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Two hundred billion IoT devices could be in use by 2020, according to one estimate cited in the World Economic Forum’s recent report, Mitigating Risk in the Innovation Economy.  This rapid integration of the digital world and the physical world presents unprecedented opportunities for businesses in a wide array of industries.  But it also

By John G. Buchanan and Marialuisa S. Gallozzi

Although the National Cybersecurity Awareness Month of October has come to a close, it is not too late for corporate counsel and risk managers to be thinking about cyber-risk insurance — an increasingly essential tool in the enterprise risk management toolkit. But a prospective policyholder purchasing cyber insurance for the first time may be hard put to understand what coverage the insurer is selling and whether that coverage is a proper fit for its own risk profile. With little standardization among cyber policies’ wordings, confusing labels for their covered perils, and little interpretive guidance from case law to date, a cyber insurance buyer trying to evaluate a new proposed policy may hardly know where to focus first.

After pursuing coverage for historically major cyber breaches and analyzing scores of cyber insurance forms over the past 15 years, we suggest the following issues as a starting point for any cyber policy review:
Continue Reading Top Tips and Traps for Cyber Insurance Buyers

The recent National Institute of Standards and Technology (NIST) publication of cybersecurity guidance for the Internet of Things (IoT) is a useful reminder that hacking incidents can result not only in privacy breaches, but also in bodily injury or property damage — via critical infrastructure, medical devices and hospital equipment, networked home appliances, or even children’s toys. In addition to enhanced system security engineering and preventive education efforts, insurance is an increasingly essential component in any enterprise risk management approach to cyber vulnerabilities. But purchasers of cyber insurance are finding that nearly all of the available cyber insurance products expressly exclude coverage for physical bodily injury and property damage.

Continue Reading Insurance Coverage Issues for Cyber-Physical Risks

Cyber insurers commonly require insureds to complete detailed applications, often including extensive technical disclosure and risk self-assessments. The complaint recently filed by the insurer in Columbia Casualty Co. v. Cottage Health System illustrates the pitfalls in these requirements.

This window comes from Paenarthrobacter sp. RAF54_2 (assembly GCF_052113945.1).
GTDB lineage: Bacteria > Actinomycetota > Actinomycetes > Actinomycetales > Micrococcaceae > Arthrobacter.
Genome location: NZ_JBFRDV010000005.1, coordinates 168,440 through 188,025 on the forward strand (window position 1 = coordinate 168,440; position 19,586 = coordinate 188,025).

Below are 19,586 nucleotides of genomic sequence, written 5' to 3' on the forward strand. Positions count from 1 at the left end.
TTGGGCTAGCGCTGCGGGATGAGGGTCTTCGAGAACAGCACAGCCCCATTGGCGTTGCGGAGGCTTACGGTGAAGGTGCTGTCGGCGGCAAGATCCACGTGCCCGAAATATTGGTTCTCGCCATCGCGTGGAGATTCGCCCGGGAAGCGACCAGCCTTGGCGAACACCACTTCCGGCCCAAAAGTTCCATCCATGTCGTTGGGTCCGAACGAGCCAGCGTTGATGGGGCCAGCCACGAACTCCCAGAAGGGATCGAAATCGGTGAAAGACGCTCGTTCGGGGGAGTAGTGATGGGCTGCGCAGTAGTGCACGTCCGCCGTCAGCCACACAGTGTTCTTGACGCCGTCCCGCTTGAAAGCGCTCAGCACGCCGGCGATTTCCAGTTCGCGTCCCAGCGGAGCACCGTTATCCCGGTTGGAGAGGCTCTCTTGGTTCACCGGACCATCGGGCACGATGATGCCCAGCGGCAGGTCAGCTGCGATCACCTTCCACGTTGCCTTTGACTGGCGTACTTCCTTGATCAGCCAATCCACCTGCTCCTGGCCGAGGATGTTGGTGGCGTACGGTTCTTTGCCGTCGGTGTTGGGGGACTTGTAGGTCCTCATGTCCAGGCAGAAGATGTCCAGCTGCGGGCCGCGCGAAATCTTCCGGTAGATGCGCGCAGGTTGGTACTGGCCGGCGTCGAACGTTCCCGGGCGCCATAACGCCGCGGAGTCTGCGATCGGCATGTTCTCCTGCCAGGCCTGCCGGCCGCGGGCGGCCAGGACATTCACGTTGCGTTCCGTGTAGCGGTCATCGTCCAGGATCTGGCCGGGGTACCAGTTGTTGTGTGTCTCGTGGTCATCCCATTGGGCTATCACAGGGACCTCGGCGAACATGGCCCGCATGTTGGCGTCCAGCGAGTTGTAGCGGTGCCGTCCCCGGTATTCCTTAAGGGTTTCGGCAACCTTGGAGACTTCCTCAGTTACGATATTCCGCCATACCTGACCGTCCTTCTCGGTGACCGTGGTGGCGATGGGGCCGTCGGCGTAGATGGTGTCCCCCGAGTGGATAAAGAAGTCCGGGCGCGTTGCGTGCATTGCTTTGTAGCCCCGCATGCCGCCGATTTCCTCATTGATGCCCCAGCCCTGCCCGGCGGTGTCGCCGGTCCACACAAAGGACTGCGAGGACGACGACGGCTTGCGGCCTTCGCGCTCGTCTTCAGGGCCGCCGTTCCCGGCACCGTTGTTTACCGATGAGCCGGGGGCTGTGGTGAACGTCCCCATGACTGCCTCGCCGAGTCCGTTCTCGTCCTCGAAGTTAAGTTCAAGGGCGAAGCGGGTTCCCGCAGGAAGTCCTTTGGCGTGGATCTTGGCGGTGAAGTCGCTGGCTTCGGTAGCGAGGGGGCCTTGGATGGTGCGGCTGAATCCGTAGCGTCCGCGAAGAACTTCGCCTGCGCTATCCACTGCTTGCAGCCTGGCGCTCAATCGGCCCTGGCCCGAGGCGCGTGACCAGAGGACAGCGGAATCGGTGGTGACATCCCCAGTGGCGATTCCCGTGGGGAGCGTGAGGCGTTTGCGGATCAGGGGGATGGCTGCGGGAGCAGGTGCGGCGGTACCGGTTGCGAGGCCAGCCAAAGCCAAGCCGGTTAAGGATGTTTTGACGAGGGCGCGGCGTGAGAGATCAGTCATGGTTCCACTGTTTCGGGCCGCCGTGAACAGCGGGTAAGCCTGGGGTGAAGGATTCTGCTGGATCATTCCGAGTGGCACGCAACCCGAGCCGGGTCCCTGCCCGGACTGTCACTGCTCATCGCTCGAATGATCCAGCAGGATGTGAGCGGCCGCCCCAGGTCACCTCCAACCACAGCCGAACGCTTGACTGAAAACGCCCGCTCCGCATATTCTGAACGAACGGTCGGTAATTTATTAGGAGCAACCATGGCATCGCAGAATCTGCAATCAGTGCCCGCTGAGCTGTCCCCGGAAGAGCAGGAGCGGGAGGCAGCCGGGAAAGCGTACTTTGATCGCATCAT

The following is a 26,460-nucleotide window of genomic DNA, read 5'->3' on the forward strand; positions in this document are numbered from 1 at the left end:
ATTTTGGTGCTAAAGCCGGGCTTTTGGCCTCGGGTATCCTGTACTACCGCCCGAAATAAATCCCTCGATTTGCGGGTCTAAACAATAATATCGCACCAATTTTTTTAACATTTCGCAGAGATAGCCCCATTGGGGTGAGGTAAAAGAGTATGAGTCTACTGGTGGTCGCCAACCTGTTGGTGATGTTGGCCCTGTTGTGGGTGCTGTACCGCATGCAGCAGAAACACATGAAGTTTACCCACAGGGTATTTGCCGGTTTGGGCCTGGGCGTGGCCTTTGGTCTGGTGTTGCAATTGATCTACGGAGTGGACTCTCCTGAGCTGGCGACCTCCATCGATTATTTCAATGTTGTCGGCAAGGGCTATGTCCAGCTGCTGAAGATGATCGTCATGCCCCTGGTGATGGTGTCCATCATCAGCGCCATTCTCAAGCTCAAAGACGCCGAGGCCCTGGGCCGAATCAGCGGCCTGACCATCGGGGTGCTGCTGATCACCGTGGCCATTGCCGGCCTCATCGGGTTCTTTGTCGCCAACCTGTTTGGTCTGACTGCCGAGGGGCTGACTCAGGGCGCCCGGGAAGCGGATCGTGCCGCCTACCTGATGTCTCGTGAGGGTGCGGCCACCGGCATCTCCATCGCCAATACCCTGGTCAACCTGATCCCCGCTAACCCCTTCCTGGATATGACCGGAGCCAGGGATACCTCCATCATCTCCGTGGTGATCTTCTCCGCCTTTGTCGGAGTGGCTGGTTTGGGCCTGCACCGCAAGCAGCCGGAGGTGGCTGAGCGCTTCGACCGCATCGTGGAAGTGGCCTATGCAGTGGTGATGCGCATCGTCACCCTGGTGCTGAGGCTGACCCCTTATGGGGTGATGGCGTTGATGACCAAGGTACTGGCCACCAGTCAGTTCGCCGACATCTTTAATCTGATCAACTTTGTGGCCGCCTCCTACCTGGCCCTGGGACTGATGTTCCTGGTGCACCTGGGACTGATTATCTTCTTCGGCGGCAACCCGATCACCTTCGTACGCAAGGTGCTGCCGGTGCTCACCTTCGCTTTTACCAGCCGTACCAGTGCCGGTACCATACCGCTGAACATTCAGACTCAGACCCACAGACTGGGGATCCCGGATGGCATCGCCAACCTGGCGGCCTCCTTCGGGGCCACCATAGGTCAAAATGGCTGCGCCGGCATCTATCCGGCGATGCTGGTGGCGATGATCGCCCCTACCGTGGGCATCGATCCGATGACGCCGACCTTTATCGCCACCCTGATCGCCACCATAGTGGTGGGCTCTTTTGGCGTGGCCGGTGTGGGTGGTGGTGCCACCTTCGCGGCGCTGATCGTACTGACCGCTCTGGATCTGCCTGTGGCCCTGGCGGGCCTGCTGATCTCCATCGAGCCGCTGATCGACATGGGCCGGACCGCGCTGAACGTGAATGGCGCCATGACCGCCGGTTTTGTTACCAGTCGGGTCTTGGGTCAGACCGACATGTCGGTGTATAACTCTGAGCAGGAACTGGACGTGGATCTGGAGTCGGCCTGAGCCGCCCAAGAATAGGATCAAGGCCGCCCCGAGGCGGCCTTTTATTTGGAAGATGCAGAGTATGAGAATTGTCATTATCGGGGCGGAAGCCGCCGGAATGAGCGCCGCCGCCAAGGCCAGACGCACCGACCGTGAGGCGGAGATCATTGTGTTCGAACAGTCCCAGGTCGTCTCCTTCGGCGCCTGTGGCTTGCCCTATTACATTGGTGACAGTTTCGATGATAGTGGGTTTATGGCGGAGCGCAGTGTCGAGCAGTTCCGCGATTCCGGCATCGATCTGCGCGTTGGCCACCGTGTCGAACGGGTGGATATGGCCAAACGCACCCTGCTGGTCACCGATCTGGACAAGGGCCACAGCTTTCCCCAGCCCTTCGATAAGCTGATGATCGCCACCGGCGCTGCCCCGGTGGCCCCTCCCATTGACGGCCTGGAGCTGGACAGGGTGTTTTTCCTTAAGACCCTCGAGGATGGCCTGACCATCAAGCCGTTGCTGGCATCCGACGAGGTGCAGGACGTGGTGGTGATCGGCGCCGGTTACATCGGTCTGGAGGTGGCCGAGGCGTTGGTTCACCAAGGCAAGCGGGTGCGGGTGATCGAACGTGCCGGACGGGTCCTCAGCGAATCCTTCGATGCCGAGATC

Cottage Health, an operator of a hospital network, suffered a data breach in 2013 resulting in thousands of its patients’ private medical information being publicly disclosed. In addition to other losses, Cottage Health paid $4.125 million to settle a putative class action in 2014 and faces additional proceedings arising from the breach. Columbia’s lawsuit denies all coverage for the breach and seeks to rescind its policy due to the insured’s alleged failure to comply with the cybersecurity practices described in its application.
Continue Reading Cyber Insurer Seeks to Void Data Breach Coverage Because of Purported Misstatements in Policy Application

Data breaches suffered by retailers and other businesses that handle payment cards can result in substantial assessments by card brands such as MasterCard and Visa. Retailers typically do not process payment card transactions directly with the banks that issue their customers’ cards. Instead, they contract with an intermediary—called an acquiring or servicing bank—to process their customers’ card transactions with the card-issuing banks. In the event of a payment card data breach, the card brands typically impose assessments on the retailer’s acquiring bank, which in turn pursues indemnification under its service contract with the retailer.

That was the situation in P.F. Chang’s v. Federal Insurance Co., in which a federal district court in Arizona recently held that Chang’s had no cyber coverage for over $1.9 million in credit card assessments that it had to pay as a result of a data breach. The Chang’s court found that the Federal cyber policy’s “Privacy Injury” coverage did not respond to an acquiring bank’s claim against Chang’s for reimbursement of card brand assessments, because the Federal policy’s definition of “Privacy Injury” required that the compromised confidential records at issue be the claimant’s. As is typical, the payment card information stolen by the hackers belonged to Chang’s customers and the card-issuing banks, not the acquiring bank that made the actual claim for reimbursement by Chang’s.
Continue Reading P.F. Chang’s Ruling Highlights Potential Pitfalls of Cyber Insurance